Golden Fable Alchemy (Full of Joy)

goldFronted by the fluttering soprano vocals of Rebecca Palin, Welsh three-piece Golden Fable have hit upon an ethereal more-ish pop that reaches maturation on their third album. The folkish elements are still there but now surrounded by baroque orchestrations that amplify the drama and, eventually, the appeal. Arriving on lyric gatefold, there are moments that step too far into the operatic but tracks such as “Hold True” and the opulent “Trust” sound readymade to sweep listeners away at the close of an emotive boxset end sequence.

Saint Etienne Tiger Bay Boxset (Heavenly)

saintBy the time of 1994’s Tiger Bay, their third album, Saint Etienne had established themselves unexpectedly as a regularly charting band. Their unlikely combination of thoughtful – occasionally twee- and very English suburban lyricism with electro-pop and Balearica proved, against the odds, to have national appeal. The boxset presents the original album spread out at 45 RPM over four sides, as well as a collection of extras and off-cuts and a further CD selection of unreleased arrangements. There’s also a 12” x 12” 28 page book of photos, memorabilia and interviews with each of the band, a poster, a sticker, and a reproduction of the album’s original press release. The attention to detail indicates what a cult Saint Etienne have become, but the set also showcases a bunch of unheard or hardly heard material. The album has a melancholic poignancy in places and this is only enhanced by newly unearthed cuts such as “Hate Your Drug”. There’s an unfussy charm to Saint Etienne that, when they get it right, retains the interest.

Robag Wruhme Venq Tolep (Pampa) + Nathan Micay Blue Spring (LuckyMe)

robagTwo creative slices of 2019 electronica. German producer Robag Wruhme’s first album in eight years is a mellow and thoughtful affair but with plenty going on. Take the ambient soul-house pulse of “Nata Alma, created with Norwegian jazzers Sidsel Endrensen and Bugge Wesseltoft as typical of what’s on offer. Its tone is equivalent to coming across warm welcoming inn lights at dusk, and the whole album is like that, unhurried, gently experimental. It’s deep house, but not as we know it. Comes on double with a cover art postcard and a 7” single containing the ambient “Ila I” and the delicious trip-hoppy “Anton III”. Canadian Producer Nathan Micay has released a strong run of singles as Bwana but his debut album appears under his own name. Where Wruhme’s music engenders an unhurried sense of calm, Micay’s is busy and jammed to the hilt with ideas from all over the place. Taking cues from no one genre alone Blue Spring has a cinematic quality, with giant melodies gleaming from its rhythmic edifices. Much of it doesn’t adhere to dancefloor dynamism but some cuts do, notably the psy-trance monster “The Party We Could Have”. Comes on double with a sixteen page miniature graphic novel to illustrate the loose concept behind it. The short of it is that Micay offers a busy, young  creativity, buzzing with colour and possibility where Wruhme is happy to use fewer tools and tricks to swing the ears slowly his way. In the end both are effective methods.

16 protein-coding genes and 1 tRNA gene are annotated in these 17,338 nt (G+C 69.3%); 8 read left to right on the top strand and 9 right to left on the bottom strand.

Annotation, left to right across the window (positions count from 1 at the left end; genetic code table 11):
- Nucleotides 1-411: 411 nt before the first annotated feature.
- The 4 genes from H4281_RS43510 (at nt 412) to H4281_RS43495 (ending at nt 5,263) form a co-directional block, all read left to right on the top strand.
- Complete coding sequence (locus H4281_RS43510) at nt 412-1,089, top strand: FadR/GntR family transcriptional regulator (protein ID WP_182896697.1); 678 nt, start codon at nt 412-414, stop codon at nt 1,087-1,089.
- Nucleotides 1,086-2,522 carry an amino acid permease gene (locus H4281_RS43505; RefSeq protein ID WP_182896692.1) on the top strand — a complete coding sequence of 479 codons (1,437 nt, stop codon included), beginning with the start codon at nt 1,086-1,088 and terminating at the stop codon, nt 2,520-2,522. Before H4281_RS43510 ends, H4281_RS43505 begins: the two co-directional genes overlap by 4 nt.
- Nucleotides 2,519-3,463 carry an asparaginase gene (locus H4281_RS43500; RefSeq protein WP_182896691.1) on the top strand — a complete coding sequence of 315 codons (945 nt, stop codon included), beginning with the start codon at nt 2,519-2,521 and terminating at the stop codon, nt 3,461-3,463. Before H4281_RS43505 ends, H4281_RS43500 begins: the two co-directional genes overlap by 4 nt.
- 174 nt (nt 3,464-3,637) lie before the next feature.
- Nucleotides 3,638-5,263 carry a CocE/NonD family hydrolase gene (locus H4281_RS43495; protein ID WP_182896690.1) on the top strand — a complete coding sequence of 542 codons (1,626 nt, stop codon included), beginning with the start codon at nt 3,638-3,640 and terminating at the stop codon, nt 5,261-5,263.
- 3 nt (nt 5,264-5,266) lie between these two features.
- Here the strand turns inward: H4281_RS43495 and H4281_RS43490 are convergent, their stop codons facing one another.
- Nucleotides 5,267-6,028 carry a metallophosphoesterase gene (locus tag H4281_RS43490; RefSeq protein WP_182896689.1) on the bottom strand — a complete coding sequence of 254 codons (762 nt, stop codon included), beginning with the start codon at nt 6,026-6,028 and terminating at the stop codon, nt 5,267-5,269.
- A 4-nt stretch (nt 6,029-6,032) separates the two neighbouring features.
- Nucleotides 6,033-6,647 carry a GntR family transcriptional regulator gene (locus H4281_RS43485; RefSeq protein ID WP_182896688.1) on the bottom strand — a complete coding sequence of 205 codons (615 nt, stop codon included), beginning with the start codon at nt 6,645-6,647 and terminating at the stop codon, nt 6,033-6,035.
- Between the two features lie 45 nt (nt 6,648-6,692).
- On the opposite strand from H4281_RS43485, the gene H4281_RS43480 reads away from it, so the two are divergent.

ALSO WORTHY OF MENTION

The Skints Swimming Lessons (Mr Bongo): The Skints are renowned as a live draw with punch and pull. They have, over their ten year recording career, journeyed from raucous ska-punk to a wider palate. Their fourth album which comes on bright blue transparent vinyl, includes guest appearances from reggae faces Proteje, Runkus and Jesse Royal and, despite containing sudden grunge guitar blow-outs such as “Learning to Swim” and “What Did I Learn Today?”, is mostly a poppy affair. It’s a sunshine album, playful and light, and deserves daytime radio airtime. The Skints should be pop stars. They’d make good ones. Comes with 12” x 12” lyric sheet.

R.E.M The Best of R.E.M. In Time 1988 – 2003 (REMHQ/Craft): A collection that over two records, with gatefold sleeve notes on each song by REM guitarist Peter Buck, lays out the band’s best-known tracks from their sixth album onwards (ie after they’d signed to Warner Bros) stopping at 2003’s “Animal”. This means they run from the alt-Byrds-ian “Orange Crush”’s ecological wordplay through the massive “Losing My Religion”-era material and on towards their drift into post-modernism. It’s their golden hits period, essentially. The odd thing is that, while many of these songs are individually enjoyable and some are classics, it doesn’t necessarily work as a whole album – something about the unchanging tone. Nevertheless, I’m not complaining about listening to “Man On The Moon” again. And again.

Lee Scratch Perry Rainford (On U Sound): As befits two old warriors of the eternal dubscape, Lee “Scratch” Perry (Rainford Hugh Perry, hence the title) and On U production wizard Adrian Sherwood (full disclosure: middle name Maxwell), this latest collaboration is exceptionally floaty and mellow (unlike, say, 1987’s excellent Time Boom X De Devil Dead), even if there are occasional bursts of mad energy, such as the catchy “Kill Them Dreams Money Worshippers”. Perry in concert is less than great these days, but put him together with Sherwood and the old magic sparkles to life. Check out “Cricket On The Moon” and “African Starship”. In fact, just put it on and let it play. Comes in word-strewn inner sleeve.

Deliluh Oath of Intent (Tin Angel) + Dark Star Safari Dark Star Safari (Arjunamusic) + Band Apart Band Apart (Crammed Discs)